Vox Pop

The Prospect's politics blog

Capital Games

AP Photo/Haraz N. Ghanbari
Mitt Romney has now disclosed that he paid only 14.5 percent of his reported income in federal income taxes in 2010. That’s no surprise. My group, Citizens for Tax Justice, predicted as much last fall, based on Romney’s previous disclosure that almost all of his 2010 income came from capital gains and dividends taxed at the low 15 percent top rate. Newt Gingrich insists that this is not fair. Touting his own “flat tax” proposal on January 17, Newt said, “I think we ought to rename our flat tax, we have a 15 percent flat tax, so this would be the ‘Mitt Romney flat tax.’ All Americans would pay the rate Mitt Romney paid. I think it’s terrific.” Putting aside the fact that Newt’s preposterous flat tax would slash federal revenues by $18 trillion over the next decade, there’s another noteworthy flaw in his argument. Gingrich’s actual “flat tax” proposal would cut Romney’s tax rate to zero (because it exempts all investment income from tax). With the two leading Republican presidential...

Mitt Romney's Entitlement Problem

Jamelle Bouie/The American Prospect Mitt Romney address a crowd in Columbia, South Carolina. Obviously, Mitt Romney’s tax returns are gold for the Obama campaign, which can accurately describe the former Massachusetts governor as emblematic of the extreme wealth disparities in the United States. His income of $20.9 million in 2011—nearly all of it from profits, dividends, or interest from investments—is a staggering amount of money. For context, as Bloomberg ’s Richard Rubin points out , “In 2008, according to the IRS, the median adjusted gross income was $33,048, which Romney made in less than a day.” Thanks to the Occupy movement—with the help of opportunistic politicians—income inequality is on the political agenda, and in this environment, immense wealth is a huge political liability. A smart candidate would use this fact and retool his message away from the glories of free-market capitalism and toward one that—at the very least—acknowledged that Americans were uncomfortable with...

None of the Above

Mitt Romney cruised through 2011 on the idea that he was the most electable conservative candidate. And, for the first two weeks of 2012, it looked as if he were about to prove it. He won a narrow victory in the conservative stronghold of Iowa and a landslide in the more moderate New Hampshire. But that’s when everything changed. Opponents began to question his record and his ideological bona fides, with attacks on his former company, Bain Capital, and his past as a moderate governor of Massachusetts. His victory in Iowa slipped away after a recount, and voters in South Carolina rejected him—by a double-digit margin—in favor of Newt Gingrich, a son of the South. More important, Romney handled himself poorly throughout, with a major fumble on the issue of his tax returns, and his low, low tax rate ( 13.9 percent on an income of $45 million, if you were wondering). In a little more than a week, Romney lost his lead in the Palmetto State, lost the state itself, and lost his lead in the...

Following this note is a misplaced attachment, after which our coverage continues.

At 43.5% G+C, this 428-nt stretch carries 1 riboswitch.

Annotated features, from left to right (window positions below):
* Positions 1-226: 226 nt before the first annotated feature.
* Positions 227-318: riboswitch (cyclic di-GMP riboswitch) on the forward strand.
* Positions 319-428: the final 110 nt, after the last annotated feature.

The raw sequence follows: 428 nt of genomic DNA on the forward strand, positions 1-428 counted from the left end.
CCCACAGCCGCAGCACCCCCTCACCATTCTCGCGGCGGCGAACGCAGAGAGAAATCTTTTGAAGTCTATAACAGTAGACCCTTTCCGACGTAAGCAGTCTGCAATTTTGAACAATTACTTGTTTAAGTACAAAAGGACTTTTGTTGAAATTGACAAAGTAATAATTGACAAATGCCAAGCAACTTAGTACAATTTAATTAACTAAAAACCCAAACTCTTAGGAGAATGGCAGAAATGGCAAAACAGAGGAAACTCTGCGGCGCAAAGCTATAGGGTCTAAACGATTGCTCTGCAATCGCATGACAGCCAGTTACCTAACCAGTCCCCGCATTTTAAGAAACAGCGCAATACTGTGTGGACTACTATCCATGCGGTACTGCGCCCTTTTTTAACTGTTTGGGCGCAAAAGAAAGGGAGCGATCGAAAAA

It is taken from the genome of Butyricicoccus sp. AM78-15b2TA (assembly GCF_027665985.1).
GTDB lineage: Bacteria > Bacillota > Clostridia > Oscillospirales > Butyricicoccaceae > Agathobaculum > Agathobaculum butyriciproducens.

All the Taxes Owed

AP Photo
Mitt Romney's reluctance to reveal his income and tax information received center-stage attention once again at last night's debate. After weeks of immense scrutiny and criticism from his opponents, Romney caved and agreed to release his tax returns from 2010 and the projections for his 2011 return. "I pay all the taxes owed. And not a penny more," Romney said at the debate. "I don't think we want someone running for president who pays more taxes than he owes." Thanks to leaks from Reuters , we now know Romney's exact figure: $6.2 million over the course of 2010 and 2011 . That's an unimaginable sum to most Americans, but it represents a pittance of Romney's annual earnings, which total more than $45 million over those two years. He paid an effective tax rate of just 13.9 percent last year, with the majority of his income taxed at the capital-gains rate of 15 percent. That's about the same level as a couple making less than $70,000 per year. To Romney's credit, he might not chip in...

Quiet Time

AP Photo/Paul Sancya
Whether intentionally or not, NBC News handicapped Newt Gingrich by asking the audience to stay quiet during the Republican presidential debate in Tampa, Florida. In South Carolina, the audience was a source of energy for Gingrich. With their whoops and hollers, they emboldened the former House speaker and cowed his competitors. By contrast, without an obvious sign of support from the crowd, Gingrich was surprisingly vulnerable to Mitt Romney’s attacks on his record. And as the candidate with the most to lose in Florida, Romney was relentless, aggressively pressing Gingrich on his ties to Freddie Mac. Here’s the exchange in full: Because there wasn’t an overall direction to Romney’s attacks, it’s hard to say that there was a knock-out moment. But in a state hard hit by the foreclosure crisis, it’s enough for Romney to raise the issue and present Gingrich as an inside man for an industry that ruined life for thousands of Floridians. What’s more, this exchange illustrated the extent to...